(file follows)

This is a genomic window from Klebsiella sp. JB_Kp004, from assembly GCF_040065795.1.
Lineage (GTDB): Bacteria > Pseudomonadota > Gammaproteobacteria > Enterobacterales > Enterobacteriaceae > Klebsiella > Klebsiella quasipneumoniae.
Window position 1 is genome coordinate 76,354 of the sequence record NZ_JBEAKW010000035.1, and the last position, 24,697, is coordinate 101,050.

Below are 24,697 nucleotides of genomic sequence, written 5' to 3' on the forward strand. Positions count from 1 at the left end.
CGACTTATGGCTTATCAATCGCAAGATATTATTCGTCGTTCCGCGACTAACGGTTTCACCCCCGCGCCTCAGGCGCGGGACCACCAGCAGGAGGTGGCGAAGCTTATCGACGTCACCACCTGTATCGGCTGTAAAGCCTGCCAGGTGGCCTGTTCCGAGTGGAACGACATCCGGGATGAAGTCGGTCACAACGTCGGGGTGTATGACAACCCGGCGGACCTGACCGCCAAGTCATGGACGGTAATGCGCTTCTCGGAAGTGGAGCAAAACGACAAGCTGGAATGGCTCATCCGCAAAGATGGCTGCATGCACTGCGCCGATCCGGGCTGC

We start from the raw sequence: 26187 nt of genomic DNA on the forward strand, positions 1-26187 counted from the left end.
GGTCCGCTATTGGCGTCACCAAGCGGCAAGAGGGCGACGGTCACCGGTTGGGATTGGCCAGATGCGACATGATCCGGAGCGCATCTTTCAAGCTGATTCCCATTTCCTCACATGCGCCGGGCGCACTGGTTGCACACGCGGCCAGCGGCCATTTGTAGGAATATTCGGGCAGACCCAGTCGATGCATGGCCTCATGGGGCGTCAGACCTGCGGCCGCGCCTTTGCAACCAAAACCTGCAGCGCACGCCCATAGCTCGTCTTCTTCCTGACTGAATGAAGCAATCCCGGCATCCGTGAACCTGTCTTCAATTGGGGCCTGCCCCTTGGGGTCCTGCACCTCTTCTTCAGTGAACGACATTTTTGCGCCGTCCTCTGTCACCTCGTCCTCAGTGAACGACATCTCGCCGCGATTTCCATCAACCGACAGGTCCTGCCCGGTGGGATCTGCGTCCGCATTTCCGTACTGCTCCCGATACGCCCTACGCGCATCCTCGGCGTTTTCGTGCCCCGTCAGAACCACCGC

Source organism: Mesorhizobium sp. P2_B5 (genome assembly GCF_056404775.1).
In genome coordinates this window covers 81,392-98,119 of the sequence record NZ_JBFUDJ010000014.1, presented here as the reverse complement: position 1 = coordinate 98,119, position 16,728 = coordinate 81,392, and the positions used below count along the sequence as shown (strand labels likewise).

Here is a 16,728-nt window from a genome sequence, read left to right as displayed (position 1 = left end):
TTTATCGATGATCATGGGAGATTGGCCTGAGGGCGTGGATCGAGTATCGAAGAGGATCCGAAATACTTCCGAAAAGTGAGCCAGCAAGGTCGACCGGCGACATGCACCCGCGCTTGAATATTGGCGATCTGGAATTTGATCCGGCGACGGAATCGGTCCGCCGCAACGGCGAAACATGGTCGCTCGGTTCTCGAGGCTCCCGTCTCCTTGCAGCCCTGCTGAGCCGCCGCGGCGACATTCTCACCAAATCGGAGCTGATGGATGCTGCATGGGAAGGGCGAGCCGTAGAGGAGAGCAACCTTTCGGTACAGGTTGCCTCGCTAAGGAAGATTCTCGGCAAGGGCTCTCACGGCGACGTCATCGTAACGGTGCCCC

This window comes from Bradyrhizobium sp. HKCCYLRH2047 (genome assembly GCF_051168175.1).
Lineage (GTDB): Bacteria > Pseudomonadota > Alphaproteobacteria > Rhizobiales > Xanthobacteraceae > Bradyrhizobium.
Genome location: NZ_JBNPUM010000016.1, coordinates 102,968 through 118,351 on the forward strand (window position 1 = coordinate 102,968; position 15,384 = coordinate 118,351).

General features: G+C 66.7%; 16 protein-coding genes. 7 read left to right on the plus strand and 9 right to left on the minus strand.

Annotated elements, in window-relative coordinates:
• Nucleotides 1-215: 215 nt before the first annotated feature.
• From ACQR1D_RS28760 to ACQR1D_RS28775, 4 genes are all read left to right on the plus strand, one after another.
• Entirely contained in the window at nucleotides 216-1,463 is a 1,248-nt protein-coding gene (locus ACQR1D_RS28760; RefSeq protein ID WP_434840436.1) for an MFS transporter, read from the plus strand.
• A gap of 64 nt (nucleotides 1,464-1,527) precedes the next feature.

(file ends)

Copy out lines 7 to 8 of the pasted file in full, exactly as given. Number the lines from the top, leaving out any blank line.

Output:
GGTCCGCTATTGGCGTCACCAAGCGGCAAGAGGGCGACGGTCACCGGTTGGGATTGGCCAGATGCGACATGATCCGGAGCGCATCTTTCAAGCTGATTCCCATTTCCTCACATGCGCCGGGCGCACTGGTTGCACACGCGGCCAGCGGCCATTTGTAGGAATATTCGGGCAGACCCAGTCGATGCATGGCCTCATGGGGCGTCAGACCTGCGGCCGCGCCTTTGCAACCAAAACCTGCAGCGCACGCCCATAGCTCGTCTTCTTCCTGACTGAATGAAGCAATCCCGGCATCCGTGAACCTGTCTTCAATTGGGGCCTGCCCCTTGGGGTCCTGCACCTCTTCTTCAGTGAACGACATTTTTGCGCCGTCCTCTGTCACCTCGTCCTCAGTGAACGACATCTCGCCGCGATTTCCATCAACCGACAGGTCCTGCCCGGTGGGATCTGCGTCCGCATTTCCGTACTGCTCCCGATACGCCCTACGCGCATCCTCGGCGTTTTCGTGCCCCGTCAGAACCACCGC

Source organism: Mesorhizobium sp. P2_B5 (genome assembly GCF_056404775.1).